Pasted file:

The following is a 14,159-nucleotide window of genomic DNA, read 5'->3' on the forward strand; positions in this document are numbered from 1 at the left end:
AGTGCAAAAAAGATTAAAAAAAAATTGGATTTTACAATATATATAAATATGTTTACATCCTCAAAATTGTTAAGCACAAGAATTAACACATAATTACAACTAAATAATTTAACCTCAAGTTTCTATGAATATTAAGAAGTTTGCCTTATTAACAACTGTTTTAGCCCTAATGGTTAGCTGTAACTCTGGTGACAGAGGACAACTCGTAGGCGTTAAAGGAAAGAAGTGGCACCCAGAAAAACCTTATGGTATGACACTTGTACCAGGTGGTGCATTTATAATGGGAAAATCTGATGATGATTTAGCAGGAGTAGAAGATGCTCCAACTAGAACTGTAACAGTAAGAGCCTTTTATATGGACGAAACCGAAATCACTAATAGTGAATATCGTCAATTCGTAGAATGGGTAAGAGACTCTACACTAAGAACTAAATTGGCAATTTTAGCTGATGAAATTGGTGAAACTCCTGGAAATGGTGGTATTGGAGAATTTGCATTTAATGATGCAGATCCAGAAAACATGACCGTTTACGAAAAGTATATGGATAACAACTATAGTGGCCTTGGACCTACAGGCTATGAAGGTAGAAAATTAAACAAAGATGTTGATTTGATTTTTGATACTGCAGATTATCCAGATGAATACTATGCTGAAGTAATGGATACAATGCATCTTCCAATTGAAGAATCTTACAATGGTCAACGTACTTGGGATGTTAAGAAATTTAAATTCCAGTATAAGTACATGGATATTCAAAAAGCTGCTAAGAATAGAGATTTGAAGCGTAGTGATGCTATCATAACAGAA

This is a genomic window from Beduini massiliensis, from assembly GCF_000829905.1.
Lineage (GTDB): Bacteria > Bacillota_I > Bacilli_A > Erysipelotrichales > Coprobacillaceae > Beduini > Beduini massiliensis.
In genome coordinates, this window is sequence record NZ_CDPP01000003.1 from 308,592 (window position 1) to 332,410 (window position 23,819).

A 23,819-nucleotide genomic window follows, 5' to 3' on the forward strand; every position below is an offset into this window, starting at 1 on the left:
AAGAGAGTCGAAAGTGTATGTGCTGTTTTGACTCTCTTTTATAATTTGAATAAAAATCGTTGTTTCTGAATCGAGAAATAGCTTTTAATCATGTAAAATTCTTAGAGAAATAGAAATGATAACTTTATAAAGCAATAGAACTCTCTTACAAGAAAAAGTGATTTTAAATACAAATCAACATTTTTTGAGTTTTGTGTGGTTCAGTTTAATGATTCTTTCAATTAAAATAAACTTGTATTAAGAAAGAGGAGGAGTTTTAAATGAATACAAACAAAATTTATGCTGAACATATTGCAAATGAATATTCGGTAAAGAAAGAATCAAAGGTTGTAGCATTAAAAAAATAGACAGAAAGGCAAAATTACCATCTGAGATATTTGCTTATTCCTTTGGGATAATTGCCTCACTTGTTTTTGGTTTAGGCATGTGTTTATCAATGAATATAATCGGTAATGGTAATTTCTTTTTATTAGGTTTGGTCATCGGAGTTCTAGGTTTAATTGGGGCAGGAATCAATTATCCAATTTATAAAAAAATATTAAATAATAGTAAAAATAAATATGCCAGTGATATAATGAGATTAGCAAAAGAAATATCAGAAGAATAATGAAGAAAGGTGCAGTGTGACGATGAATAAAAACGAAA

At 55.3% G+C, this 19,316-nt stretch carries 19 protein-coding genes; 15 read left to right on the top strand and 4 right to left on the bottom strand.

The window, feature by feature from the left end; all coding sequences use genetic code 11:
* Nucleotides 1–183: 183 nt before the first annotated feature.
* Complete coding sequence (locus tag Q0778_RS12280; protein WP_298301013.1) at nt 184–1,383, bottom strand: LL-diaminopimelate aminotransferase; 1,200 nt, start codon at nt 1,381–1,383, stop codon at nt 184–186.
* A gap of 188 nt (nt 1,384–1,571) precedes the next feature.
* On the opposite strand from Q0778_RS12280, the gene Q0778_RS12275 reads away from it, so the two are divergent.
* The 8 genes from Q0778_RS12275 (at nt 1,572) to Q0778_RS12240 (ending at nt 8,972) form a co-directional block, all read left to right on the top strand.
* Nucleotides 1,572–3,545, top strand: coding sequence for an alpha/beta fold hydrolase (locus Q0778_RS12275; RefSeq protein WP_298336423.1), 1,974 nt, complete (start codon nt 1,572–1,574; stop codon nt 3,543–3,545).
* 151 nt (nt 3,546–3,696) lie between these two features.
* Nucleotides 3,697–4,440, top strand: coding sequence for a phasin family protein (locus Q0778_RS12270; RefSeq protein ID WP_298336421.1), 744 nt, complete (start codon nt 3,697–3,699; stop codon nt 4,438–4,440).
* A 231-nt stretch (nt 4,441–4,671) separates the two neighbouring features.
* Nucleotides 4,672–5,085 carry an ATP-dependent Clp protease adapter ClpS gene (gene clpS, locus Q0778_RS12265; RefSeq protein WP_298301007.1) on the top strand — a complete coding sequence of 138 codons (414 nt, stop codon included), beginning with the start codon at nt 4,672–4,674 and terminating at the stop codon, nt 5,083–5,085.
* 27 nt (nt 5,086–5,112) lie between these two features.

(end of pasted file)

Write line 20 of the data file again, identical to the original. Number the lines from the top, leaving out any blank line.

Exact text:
* 27 nt (nt 5,086–5,112) lie between these two features.